Package Details: snapd 2.32.5-3

Git Clone URL: (read-only)
Package Base: snapd
Description: Service and tools for management of snap packages.
Upstream URL:
Licenses: GPL3
Conflicts: snap-confine
Submitter: Barthalion
Maintainer: aimileus (bboozzoo, zyga)
Last Packager: bboozzoo
Votes: 26
Popularity: 8.682240
First Submitted: 2018-01-07 17:37
Last Updated: 2018-04-18 08:31

Latest Comments

lockheed commented on 2018-04-12 06:54

@bboozzoo thanks for clarification. Could you update arch wiki to reflect this change?

bboozzoo commented on 2018-04-12 06:48

@lockheed snap.refresh.timer has been removed in favor of an internal mechanism of snapd. It can be controlled by setting refresh.timer, eg. snap set core refresh.timer=0:00-24:00/4. See for more details on how to set refresh.timer. snap refresh --time shows last/next refresh times.

FWIW the syntax is more expressive and as we learned people try to do pretty crazy things with refresh times. Also, snap.refresh.timer was also acting as a workaround for bad (or nonexistent) support for monotonic timers in Go, what could cause the refresh to not happen at all (hence the separate, systemd-driven, timer which would kick the refresh anyway).

lockheed commented on 2018-04-11 20:24

Why is there no snapd.refresh.timer in this package?

systemctl start snapd.refresh.timer

Failed to start snapd.refresh.timer: Unit snapd.refresh.timer not found.

aimileus commented on 2018-03-23 16:37

@cmsigler, you are right that these files should be removed. Upstream includes a script to clean up the snapd files, but this does not include the udev rules. Since these rules are generated on the fly (one per snap), it is also not possible to include them in the package. For now I just decided to remove them manually in snapd.install.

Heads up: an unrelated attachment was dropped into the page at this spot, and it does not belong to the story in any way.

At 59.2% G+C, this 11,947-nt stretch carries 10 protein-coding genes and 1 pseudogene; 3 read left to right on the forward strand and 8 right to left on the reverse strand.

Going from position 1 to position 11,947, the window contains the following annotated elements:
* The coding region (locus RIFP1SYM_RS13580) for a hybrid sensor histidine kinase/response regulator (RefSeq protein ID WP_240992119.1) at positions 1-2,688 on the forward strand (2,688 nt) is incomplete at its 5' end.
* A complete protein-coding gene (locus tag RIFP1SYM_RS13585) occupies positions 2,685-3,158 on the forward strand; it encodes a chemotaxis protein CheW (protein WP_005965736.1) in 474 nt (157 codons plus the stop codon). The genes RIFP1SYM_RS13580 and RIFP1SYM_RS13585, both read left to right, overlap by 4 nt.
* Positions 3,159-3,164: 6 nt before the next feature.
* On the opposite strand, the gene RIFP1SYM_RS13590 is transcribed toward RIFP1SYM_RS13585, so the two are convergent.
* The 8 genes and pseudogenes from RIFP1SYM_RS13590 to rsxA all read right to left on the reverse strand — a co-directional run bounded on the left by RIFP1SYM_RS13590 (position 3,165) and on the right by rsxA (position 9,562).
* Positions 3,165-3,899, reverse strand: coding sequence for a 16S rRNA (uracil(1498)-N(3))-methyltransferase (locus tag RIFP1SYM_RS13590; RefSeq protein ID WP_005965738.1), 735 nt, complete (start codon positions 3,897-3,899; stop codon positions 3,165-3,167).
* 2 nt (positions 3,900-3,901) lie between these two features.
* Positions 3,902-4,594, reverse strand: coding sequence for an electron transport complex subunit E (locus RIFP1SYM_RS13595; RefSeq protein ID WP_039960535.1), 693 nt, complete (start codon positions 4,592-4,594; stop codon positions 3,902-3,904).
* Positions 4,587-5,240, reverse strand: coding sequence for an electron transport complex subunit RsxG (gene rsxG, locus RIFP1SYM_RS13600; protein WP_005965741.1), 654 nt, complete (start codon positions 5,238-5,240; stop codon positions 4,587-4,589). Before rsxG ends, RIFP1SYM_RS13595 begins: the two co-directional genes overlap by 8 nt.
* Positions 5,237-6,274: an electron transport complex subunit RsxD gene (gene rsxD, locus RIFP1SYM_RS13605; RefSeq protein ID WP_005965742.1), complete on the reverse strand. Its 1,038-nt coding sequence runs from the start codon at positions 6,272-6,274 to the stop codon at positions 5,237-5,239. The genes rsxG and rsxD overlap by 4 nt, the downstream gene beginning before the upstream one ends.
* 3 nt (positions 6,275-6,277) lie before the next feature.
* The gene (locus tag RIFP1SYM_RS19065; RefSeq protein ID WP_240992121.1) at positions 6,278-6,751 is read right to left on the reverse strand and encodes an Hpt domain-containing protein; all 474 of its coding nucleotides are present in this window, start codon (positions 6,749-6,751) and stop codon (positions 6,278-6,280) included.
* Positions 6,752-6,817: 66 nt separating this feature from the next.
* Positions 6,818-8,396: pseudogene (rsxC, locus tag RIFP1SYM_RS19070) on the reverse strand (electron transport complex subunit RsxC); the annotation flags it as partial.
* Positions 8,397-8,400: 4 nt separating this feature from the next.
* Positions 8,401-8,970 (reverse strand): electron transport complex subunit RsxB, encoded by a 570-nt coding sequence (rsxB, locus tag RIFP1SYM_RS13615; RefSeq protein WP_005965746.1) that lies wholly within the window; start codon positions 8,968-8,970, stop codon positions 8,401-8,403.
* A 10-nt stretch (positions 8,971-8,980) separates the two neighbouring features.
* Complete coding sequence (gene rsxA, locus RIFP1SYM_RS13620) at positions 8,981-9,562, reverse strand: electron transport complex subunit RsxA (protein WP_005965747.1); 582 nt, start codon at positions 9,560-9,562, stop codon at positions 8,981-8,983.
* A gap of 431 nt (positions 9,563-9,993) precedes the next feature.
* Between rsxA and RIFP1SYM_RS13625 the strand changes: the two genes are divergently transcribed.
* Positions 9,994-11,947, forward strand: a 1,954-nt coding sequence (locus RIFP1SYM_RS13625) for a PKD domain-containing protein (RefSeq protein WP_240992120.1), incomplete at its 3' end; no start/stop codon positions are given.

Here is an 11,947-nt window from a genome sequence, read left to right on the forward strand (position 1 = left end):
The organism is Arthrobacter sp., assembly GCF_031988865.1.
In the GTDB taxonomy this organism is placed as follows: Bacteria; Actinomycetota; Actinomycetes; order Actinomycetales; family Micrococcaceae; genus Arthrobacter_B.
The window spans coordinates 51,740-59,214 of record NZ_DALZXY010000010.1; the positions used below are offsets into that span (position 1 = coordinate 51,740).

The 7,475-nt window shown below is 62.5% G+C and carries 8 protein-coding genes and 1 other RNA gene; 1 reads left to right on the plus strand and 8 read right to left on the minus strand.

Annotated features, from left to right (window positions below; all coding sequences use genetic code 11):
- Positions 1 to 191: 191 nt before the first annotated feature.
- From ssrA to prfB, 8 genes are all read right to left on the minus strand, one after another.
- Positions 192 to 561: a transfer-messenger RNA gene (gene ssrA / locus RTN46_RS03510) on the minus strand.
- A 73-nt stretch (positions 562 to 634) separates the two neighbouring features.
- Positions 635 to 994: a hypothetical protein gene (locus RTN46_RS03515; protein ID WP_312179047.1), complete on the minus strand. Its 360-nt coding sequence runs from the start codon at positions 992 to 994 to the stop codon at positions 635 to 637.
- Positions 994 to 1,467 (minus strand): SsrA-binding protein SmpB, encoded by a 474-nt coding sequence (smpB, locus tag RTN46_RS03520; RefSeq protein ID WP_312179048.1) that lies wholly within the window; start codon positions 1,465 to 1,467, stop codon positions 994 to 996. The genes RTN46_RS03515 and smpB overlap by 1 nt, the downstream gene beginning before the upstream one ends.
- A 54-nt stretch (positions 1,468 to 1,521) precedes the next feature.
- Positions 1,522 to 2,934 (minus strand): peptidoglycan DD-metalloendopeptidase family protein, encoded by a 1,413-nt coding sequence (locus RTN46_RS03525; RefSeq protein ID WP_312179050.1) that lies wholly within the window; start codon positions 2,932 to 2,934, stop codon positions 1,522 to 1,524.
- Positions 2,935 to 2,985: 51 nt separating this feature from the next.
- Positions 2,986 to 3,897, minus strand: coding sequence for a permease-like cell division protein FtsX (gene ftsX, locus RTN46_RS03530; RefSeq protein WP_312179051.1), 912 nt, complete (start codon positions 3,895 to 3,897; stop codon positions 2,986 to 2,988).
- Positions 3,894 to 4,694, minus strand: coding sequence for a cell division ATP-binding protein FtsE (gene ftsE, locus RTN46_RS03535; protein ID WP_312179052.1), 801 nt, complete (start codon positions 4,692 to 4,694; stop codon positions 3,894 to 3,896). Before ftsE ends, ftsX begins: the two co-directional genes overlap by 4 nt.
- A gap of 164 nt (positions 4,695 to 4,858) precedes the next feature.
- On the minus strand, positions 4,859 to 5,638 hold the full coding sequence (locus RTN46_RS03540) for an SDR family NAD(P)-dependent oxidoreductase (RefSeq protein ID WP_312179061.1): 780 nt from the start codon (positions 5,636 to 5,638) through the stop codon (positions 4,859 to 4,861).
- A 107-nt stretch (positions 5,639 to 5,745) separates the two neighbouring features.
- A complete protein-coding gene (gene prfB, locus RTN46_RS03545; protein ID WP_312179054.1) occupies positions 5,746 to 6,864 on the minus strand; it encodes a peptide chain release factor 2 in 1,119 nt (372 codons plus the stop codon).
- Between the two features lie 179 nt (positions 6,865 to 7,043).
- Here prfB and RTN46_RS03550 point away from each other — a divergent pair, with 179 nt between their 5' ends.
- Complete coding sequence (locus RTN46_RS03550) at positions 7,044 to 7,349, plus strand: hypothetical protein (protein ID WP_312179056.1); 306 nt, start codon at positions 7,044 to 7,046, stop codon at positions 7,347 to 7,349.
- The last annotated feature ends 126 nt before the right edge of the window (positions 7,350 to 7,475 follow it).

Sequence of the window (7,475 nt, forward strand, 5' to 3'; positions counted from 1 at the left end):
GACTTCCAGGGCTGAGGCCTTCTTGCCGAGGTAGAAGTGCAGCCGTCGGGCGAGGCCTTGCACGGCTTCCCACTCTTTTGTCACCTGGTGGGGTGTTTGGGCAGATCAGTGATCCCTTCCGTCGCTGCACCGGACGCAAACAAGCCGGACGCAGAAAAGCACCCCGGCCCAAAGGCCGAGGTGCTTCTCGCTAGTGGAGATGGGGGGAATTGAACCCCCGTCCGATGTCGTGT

cmsigler commented on 2018-03-21 15:47


I hope these aren't stupid questions.

A few days ago I installed snapd from AUR and tried it. The snaps I installed didn't work and that's fine, no complaint as it was purely an experiment. I removed snapd. This left behind one file I found today -- `/etc/udev/rules.d/70-snap.core.rules'. This is some kind of USB modem manager file(?). Please see:

1.) The package itself seems to generate this file? Does that mean it's not intended to go in /usr/lib/udev/rules.d/ ? Or should it? 2.) Is it possible to have the package manager clean up this file upon removal?

Just something I noticed. The answer to both may be "no." :) HTH and thank you.

Clemmitt Sigler

bboozzoo commented on 2018-03-12 06:31

@archlinux38 Can you post that to so that we don't spam the comments here?

The only think I can suggest now, having a cloned tree and while in the package directory:

  • go env and paste the output somewhere
  • export GOPATH=$PWD
  • try to build one of the components, eg. go build -x -v -o test-snapd once it fails, upload the log somewhere

archlinux38 commented on 2018-03-11 20:15

@aimileus I wish I could answer that but I can't. I don't think I have changed anything like that. Can you guide me how to look for those changes?

aimileus commented on 2018-03-10 15:50

@archlinux38, do you have a dirty go environment that might complicate things, e.g. a GOPATH/GOROOT environment variable set? Could you try building in a clean chroot, running extra-x86_64-build instead of makepkg?

archlinux38 commented on 2018-03-03 11:05

I have tried to build snapd for a couple of months in hope that it would somehow work some day but this is what I get every time I try:

Installing govendor


cannot load DWARF output from $WORK/b105//cgo.o: decoding dwarf section info at offset 0x0: too short ==> ERROR: A failure occurred in build(). Aborting...

anthraxx commented on 2018-03-01 11:56

@aimileus: thanks a lot, very much appreciated, more arch-ish now :D PS: i love your commit messages, thats how all AUR/repo message should be, explaining the why and whats. big thumbs!

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